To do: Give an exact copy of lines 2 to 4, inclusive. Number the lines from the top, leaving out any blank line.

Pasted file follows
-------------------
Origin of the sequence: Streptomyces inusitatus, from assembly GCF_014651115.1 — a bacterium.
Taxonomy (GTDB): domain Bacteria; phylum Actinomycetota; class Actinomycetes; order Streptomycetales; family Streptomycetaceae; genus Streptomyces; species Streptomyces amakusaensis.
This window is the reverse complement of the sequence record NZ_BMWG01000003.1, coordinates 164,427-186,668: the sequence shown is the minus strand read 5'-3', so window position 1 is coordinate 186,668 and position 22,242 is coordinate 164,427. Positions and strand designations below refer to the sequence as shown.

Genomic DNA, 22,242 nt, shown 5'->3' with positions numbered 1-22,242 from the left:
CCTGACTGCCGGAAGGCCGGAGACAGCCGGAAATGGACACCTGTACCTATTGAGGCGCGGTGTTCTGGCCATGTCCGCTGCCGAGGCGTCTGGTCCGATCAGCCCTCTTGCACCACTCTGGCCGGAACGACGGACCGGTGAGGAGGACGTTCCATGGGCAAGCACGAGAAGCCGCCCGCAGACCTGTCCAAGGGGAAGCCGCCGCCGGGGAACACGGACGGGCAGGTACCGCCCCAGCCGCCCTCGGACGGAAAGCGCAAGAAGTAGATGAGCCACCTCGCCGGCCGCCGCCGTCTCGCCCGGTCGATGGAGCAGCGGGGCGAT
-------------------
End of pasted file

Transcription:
Taxonomy (GTDB): domain Bacteria; phylum Actinomycetota; class Actinomycetes; order Streptomycetales; family Streptomycetaceae; genus Streptomyces; species Streptomyces amakusaensis.
This window is the reverse complement of the sequence record NZ_BMWG01000003.1, coordinates 164,427-186,668: the sequence shown is the minus strand read 5'-3', so window position 1 is coordinate 186,668 and position 22,242 is coordinate 164,427. Positions and strand designations below refer to the sequence as shown.

Genomic DNA, 22,242 nt, shown 5'->3' with positions numbered 1-22,242 from the left: